Players that simply don’t make the cut
It comes to reason that not every defeat is as a result of managerial or tactical mishaps. Sometimes, and as has been the case for many years now, tactical flaws have been compounded with some ghastly individual errors, some of which lead fans to question how it is that these players became professionals in the first place.
There are many games that can illustrate this, but none more so than Barcelona’s almighty collapse against the new sextuple winners, Bayern Munich. It is quite unjust that subsequent to such defeats, only the manager’s contract is cut short. Some of the mistakes made by the entirety of the team in that game were so blatantly unacceptable that at least half the team should’ve been sacked at the end.
A score of 4-1 against Paris, or 3-0 against AS Roma this year and in 2018 respectively could be attributed to a manager’s inability to take a firm hold of the game, but when it goes beyond five, it is imperative that the players, perhaps more than their manager, be put to question.
Despite the average age of the squad on that night being over 30 years of age, everyone on the team, from Lionel Messi upfront to Ter Stegen in goal, made rookie mistakes. Leading from the front, the Argentine couldn’t be bothered to press for the ball, despite his individual mistakes directly leading to a quarter of their goals.
Luis Suárez partnering him, made just eighteen passes, nine of which were from the centre circle at the start of one half and one for each of the eight goals that Ter Stegen, a man whose capacity to play under pressure, is being questioned more and more by the year, conceded.
The entirety of the team has this impeccable ability to collectively fall into pieces, with mentalities that shrink to the sub-atomic level when faced with the slightest of adversity. The usual suspects in defence, these coming in Jordi Alba, who almost singlehandedly won Liverpool the second leg at Anfield, Samuel Umtiti, whose career essentially came to an end after the 2018 world cup, Clément Lenglet, whose in-game reactions can be outpaced by a tortoise, are often the catalysts to the team’s failure.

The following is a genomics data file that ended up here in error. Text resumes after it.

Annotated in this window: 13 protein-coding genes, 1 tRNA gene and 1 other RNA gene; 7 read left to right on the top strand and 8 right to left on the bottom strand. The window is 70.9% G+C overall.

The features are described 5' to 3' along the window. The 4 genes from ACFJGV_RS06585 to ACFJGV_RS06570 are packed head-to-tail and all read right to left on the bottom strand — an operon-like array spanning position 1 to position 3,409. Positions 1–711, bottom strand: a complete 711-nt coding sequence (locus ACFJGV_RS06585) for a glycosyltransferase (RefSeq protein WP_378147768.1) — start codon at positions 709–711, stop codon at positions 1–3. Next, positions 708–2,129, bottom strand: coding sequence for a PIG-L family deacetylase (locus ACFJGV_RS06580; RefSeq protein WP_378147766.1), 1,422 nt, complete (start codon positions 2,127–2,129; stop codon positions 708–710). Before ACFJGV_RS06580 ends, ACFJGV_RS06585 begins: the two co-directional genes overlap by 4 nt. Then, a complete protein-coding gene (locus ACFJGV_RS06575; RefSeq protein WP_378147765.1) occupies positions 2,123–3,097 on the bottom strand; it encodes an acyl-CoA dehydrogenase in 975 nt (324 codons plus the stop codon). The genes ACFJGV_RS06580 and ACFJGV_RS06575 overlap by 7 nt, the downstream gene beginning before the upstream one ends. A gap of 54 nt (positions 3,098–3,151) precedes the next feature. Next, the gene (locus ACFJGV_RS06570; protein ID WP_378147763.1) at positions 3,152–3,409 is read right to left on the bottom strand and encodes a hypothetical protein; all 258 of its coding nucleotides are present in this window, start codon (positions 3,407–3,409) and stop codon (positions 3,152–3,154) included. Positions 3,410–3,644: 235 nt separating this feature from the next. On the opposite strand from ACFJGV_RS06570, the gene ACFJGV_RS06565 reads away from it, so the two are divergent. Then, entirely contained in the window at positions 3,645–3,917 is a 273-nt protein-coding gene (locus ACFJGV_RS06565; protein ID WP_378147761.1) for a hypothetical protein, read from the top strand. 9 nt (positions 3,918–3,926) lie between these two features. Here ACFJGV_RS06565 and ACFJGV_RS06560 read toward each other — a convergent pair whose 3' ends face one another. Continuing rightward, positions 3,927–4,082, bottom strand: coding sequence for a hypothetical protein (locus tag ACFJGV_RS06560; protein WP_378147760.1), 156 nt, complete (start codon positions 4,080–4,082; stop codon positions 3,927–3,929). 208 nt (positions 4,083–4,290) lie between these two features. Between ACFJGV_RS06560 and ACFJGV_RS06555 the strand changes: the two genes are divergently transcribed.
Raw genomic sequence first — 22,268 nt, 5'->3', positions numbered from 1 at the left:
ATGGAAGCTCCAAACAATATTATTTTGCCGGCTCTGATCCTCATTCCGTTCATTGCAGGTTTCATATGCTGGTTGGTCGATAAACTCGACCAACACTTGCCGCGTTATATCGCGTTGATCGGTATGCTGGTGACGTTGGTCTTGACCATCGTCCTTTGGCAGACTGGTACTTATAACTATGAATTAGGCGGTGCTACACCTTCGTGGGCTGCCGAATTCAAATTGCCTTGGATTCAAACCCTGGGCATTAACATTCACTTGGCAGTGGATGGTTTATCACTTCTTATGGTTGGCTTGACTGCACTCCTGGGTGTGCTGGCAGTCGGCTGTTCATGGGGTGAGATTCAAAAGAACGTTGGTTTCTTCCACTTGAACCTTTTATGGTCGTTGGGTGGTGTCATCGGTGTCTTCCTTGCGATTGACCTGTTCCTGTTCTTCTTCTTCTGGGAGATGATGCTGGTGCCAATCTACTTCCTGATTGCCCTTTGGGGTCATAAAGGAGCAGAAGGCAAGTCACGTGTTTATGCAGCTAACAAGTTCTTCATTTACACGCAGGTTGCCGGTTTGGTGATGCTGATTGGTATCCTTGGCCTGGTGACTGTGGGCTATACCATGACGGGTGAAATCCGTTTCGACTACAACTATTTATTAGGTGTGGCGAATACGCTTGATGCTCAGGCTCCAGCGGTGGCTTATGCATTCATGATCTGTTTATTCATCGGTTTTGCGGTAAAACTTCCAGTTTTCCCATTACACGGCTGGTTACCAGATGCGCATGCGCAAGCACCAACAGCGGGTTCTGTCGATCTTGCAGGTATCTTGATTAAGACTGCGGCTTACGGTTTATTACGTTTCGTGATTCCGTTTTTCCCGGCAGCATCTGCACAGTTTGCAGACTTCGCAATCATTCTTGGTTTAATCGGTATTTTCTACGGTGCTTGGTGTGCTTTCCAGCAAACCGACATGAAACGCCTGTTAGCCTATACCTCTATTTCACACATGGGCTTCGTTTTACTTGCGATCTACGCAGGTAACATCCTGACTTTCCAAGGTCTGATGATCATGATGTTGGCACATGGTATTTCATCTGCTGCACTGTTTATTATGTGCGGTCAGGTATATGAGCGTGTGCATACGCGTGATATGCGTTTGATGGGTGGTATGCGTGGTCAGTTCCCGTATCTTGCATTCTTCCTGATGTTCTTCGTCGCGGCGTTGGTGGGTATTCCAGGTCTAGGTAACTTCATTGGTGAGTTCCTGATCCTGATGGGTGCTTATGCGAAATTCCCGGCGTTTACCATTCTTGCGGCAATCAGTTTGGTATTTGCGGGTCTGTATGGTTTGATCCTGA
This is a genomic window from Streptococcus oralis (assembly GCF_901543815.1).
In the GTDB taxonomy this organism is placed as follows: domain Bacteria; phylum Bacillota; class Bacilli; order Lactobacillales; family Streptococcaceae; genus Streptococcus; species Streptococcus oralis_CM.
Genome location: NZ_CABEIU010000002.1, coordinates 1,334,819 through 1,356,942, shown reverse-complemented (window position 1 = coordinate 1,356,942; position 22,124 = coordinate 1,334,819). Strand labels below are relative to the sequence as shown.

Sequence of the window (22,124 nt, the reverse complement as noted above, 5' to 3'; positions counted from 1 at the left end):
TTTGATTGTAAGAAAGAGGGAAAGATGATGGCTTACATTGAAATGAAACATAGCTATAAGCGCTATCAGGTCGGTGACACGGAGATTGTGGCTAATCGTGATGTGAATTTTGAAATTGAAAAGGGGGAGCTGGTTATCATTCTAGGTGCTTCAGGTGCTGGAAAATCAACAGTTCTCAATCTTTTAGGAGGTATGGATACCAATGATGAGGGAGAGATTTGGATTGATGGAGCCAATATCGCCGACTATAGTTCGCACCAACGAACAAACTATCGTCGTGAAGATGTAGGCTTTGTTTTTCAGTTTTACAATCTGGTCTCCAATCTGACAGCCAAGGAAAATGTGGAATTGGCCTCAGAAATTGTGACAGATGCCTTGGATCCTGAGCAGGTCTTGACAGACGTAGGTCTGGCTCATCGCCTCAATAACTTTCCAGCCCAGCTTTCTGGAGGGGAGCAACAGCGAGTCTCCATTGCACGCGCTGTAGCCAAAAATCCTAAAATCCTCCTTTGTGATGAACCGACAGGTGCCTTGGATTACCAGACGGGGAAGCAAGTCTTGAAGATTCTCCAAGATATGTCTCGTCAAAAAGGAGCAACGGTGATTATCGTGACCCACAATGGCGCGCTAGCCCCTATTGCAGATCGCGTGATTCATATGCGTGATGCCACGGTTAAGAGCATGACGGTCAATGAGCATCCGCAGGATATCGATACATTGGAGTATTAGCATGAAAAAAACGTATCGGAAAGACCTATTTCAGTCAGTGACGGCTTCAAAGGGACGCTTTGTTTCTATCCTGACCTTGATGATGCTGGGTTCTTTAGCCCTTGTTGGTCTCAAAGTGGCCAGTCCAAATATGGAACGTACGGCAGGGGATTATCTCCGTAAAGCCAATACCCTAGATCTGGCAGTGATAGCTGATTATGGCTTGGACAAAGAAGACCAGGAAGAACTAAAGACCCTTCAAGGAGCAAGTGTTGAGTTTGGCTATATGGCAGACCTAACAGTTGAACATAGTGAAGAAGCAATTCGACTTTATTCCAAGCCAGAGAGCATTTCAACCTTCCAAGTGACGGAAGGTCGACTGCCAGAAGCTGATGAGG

Football is a team game, but individual errors often do have a profound impact on the collective. How is Barca supposed to be challenging for La Liga when their defence is the one with the most individual errors leading to a goal in the entire division.
How are clean sheets meant to be preserved when individuals like Clément Lenglet concede 3 penalties in the same campaign, each leading to a loss of points. It is borderline impossible to challenge for anything when half the time, in do or die situations, you have defenders that shoot themselves, and thus the team, in the foot.
But it’s not only the defence to be blamed. The attack and midfield, charged with finishing chances and creating an air of stability, respectively, do none of the like when called upon. Against the Bavarians, the midfield was essentially inexistent, with next to no pressing, and even when applied, none of it had any coordination or impact on the much superior German machine. Passing somehow from a trio or quadruple of players whose careers are built on just that, all inexplicably goes awry or loses all meaning at the slightest instance of pressure.
The forward line, as seen on innumerable occasions this campaign and during their European disasters, somehow collectively forgets how to find the back of the net. No one can be spared from this judgment, not even Messi.
Ousmane Dembélé had the chance to kill off the tie against Liverpool, but rather than blast the ball past Alisson in a 1v1 situation, he chipped it into his arms and did basically the same thing against Paris last in midweek when he wasted a chance to take the game to 2-0, only for the visitors to equalise within seconds. The same was the case as recently as yesterday against Cadiz, whereof 23 shots made, only one via a penalty found the back of the net.
Barcelona not only have to contend with managers who show complete ineptitude at understanding or implementing the one style of play asked if them, but also a team that, when needed to perform, has not the slightest idea how.
As Johan Cruyff once famously said, “football is a game of mistakes, and whoever makes the least mistakes wins.” When it comes to Barcelona, winning goes from something that should be a regular, weekly occurrence to a proverbial mountain crafted from the tiniest of anthills.
These errors span all the way from managers in the dugouts who, despite years of experience, keep making the same mistakes to the players on the pitch, who, through a lack of attention to detail, ridiculous mistakes and otherworldly missing, never cease to contribute to the demise of the team.